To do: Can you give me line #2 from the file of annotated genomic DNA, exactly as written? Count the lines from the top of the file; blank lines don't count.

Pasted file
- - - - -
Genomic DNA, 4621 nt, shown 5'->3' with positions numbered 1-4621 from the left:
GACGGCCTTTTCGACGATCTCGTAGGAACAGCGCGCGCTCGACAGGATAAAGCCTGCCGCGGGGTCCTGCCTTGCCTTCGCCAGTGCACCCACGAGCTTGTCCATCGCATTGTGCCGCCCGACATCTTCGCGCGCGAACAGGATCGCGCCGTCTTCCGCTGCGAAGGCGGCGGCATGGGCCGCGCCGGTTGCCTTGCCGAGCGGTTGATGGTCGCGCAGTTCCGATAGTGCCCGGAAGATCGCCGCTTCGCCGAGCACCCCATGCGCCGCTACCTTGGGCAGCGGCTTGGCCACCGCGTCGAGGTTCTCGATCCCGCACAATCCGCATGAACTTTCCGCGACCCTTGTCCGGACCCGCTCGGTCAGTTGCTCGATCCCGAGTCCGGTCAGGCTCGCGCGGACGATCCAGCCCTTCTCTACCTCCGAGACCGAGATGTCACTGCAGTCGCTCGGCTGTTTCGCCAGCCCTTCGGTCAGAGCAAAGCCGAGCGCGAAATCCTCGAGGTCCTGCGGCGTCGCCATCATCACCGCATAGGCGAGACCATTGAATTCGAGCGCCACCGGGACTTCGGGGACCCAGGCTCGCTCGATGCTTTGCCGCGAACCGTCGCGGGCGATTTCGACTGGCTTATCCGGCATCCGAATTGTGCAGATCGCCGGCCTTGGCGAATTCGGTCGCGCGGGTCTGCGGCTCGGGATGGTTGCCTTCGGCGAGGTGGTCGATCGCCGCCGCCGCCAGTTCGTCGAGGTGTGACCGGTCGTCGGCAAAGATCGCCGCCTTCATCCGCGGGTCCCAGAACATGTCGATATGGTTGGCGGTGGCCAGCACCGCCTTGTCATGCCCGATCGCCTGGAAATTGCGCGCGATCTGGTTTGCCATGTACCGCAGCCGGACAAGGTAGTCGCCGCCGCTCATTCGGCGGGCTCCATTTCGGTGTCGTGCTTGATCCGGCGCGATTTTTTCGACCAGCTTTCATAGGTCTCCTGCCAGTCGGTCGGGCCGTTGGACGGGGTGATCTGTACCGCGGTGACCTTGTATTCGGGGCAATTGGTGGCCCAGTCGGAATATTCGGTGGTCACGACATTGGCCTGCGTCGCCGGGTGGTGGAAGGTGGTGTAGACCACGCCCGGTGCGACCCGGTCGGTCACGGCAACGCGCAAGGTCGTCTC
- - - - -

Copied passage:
GACGGCCTTTTCGACGATCTCGTAGGAACAGCGCGCGCTCGACAGGATAAAGCCTGCCGCGGGGTCCTGCCTTGCCTTCGCCAGTGCACCCACGAGCTTGTCCATCGCATTGTGCCGCCCGACATCTTCGCGCGCGAACAGGATCGCGCCGTCTTCCGCTGCGAAGGCGGCGGCATGGGCCGCGCCGGTTGCCTTGCCGAGCGGTTGATGGTCGCGCAGTTCCGATAGTGCCCGGAAGATCGCCGCTTCGCCGAGCACCCCATGCGCCGCTACCTTGGGCAGCGGCTTGGCCACCGCGTCGAGGTTCTCGATCCCGCACAATCCGCATGAACTTTCCGCGACCCTTGTCCGGACCCGCTCGGTCAGTTGCTCGATCCCGAGTCCGGTCAGGCTCGCGCGGACGATCCAGCCCTTCTCTACCTCCGAGACCGAGATGTCACTGCAGTCGCTCGGCTGTTTCGCCAGCCCTTCGGTCAGAGCAAAGCCGAGCGCGAAATCCTCGAGGTCCTGCGGCGTCGCCATCATCACCGCATAGGCGAGACCATTGAATTCGAGCGCCACCGGGACTTCGGGGACCCAGGCTCGCTCGATGCTTTGCCGCGAACCGTCGCGGGCGATTTCGACTGGCTTATCCGGCATCCGAATTGTGCAGATCGCCGGCCTTGGCGAATTCGGTCGCGCGGGTCTGCGGCTCGGGATGGTTGCCTTCGGCGAGGTGGTCGATCGCCGCCGCCGCCAGTTCGTCGAGGTGTGACCGGTCGTCGGCAAAGATCGCCGCCTTCATCCGCGGGTCCCAGAACATGTCGATATGGTTGGCGGTGGCCAGCACCGCCTTGTCATGCCCGATCGCCTGGAAATTGCGCGCGATCTGGTTTGCCATGTACCGCAGCCGGACAAGGTAGTCGCCGCCGCTCATTCGGCGGGCTCCATTTCGGTGTCGTGCTTGATCCGGCGCGATTTTTTCGACCAGCTTTCATAGGTCTCCTGCCAGTCGGTCGGGCCGTTGGACGGGGTGATCTGTACCGCGGTGACCTTGTATTCGGGGCAATTGGTGGCCCAGTCGGAATATTCGGTGGTCACGACATTGGCCTGCGTCGCCGGGTGGTGGAAGGTGGTGTAGACCACGCCCGGTGCGACCCGGTCGGTCACGGCAACGCGCAAGGTCGTCTC